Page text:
But why is there such an issue? During my testing the corruption seemed to happen more often if xcodebuild is run repeatedly from command line to build one project after another. It does not happen that often if xcodebuild is run once in a while, or with sufficient delay between executions. Sounds kind of some caching issue, causing the program to use back the old digital signatures. The exact answer, of course, is only known by Apple.

The solution: xcrun

To fix this problem, we need to use xcrun, another tool with similar commands to build and export the project to an IPA file:

xcodebuild -project Reporter.xcodeproj -scheme “InternalTest” -configuration “Release Adhoc” clean

xcodebuild -project Reporter.xcodeproj -sdk iphoneos  -scheme “InternalTest” -configuration “Release Adhoc”

xcrun -sdk iphoneos PackageApplication -v “Internaltest/TestApp.app” -o “InternalTestRelease.ipa” –sign “iPhone Distribution: My Company Pte Ltd (XCDEFV)”

A minor inconvenience is that xcrun requires the exact provisioning identity, e.g iPhone Distribution: My Company Pte Ltd (XCDEFV)) and the full path to the application to be signed. The project would therefore need to be built first using xcodebuild, with the build output path specified in the “Per-configuration Build Products Path” settings and passed to xcrun via the -v parameter.

However, at least with xcrun, I encountered no signing issues after repeated testings, and the generated IPA packages can always be installed on the device successfully. 

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ToughDev

ToughDev

A tough developer who likes to work on just about anything, from software development to electronics, and share his knowledge with the rest of the world.

6 thoughts on “Archiving iOS projects from command line using xcodebuild and xcrun

  • July 12, 2014 at 6:50 pm
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    Thanks for posting this info. I spent many frustrating hours before finding it.

  • August 14, 2014 at 7:25 am
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    Holy smokes! I think you just saved me hours of agony. Thank you for describing this issue.

  • August 21, 2014 at 7:02 am
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    Is there a way to get the provisioning identity name based off a provisioning profile? I'm in this same scenario except I have multiple signing keys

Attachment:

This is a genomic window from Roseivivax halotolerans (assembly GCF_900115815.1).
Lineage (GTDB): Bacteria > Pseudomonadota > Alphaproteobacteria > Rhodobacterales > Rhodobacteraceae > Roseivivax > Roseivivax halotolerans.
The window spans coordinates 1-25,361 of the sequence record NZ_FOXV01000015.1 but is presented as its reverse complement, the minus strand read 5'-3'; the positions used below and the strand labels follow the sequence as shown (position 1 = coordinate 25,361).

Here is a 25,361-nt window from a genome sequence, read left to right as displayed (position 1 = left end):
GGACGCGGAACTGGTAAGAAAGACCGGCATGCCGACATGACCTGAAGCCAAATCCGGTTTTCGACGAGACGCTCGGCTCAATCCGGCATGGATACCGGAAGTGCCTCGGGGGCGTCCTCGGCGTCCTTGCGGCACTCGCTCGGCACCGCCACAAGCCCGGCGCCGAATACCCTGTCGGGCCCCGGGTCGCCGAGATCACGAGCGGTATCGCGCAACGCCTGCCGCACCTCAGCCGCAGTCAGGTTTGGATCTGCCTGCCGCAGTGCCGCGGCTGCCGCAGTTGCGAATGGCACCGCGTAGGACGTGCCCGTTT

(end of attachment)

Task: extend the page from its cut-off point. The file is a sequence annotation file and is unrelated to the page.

• August 21, 2014 at 10:02 am
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    Hi,

    Although the .mobileprovision profile file is a binary file, it contains readable XML text which describes the profile and determines certain properties for the plist file of the application being installed. To get the provisioning identity name from an adhoc release provisioning profile, open the file as text and look for the TeamIdentifier (which looks like BCD3JZ141M) and TeamName property (which looks like My Company Pte Ltd) towards the end of the readable XML part of the file, indicated by the < /plist > closing tag. From this you can form the signing identity name, something like "My Company Pte Ltd (BCD3JZ141M)". This process can be automated, for example, by usage of 'sed' from a bash shell script.

    I do not know of a way to get the signing identity of a debug profile (e.g. something like iPhone Developer: John Smith…) just by parsing that file – it contains no such information in clear text. It may be embedded in the DeveloperCertificates data section if it's indeed contained in the profile file. However I believe there is no need to know this as most of the time building and archiving the IPA file should be done with an adhoc release profile, and not with a debug profile.

  • August 21, 2014 at 11:30 pm
    Permalink

    great awesome. Here's a bash script I made if anyone reading this needed it:

    ORIGINAL_PROVISION="./appname.mobileprovision"
    security cms -D -i $ORIGINAL_PROVISION > tmp.plist
    TMP_FILE="./tmp.plist"

    result=()
    for var in TeamName TeamIdentifier ; do
    val=$( /usr/libexec/PlistBuddy -c "Print $var" "$TMP_FILE" )
    declare -x $var="$val"
    for name in ${val[@]} ; do
    if [[ "${name}" != "{" && "${name}" != "}" && "${name}" != "Array" ]] ; then
    result+=("${name}")
    fi
    done
    done

    TEAM_NAME="${result[0]}"
    TEAM_IDENTIFIER="${result[1]}"

    echo $TEAM_NAME
    echo $TEAM_IDENTIFIER

  • August 21, 2014 at 11:32 pm
    Permalink

    Great, thank you for sharing your Bash script to get the signing identity name too :) I believe it will help others with similar problem.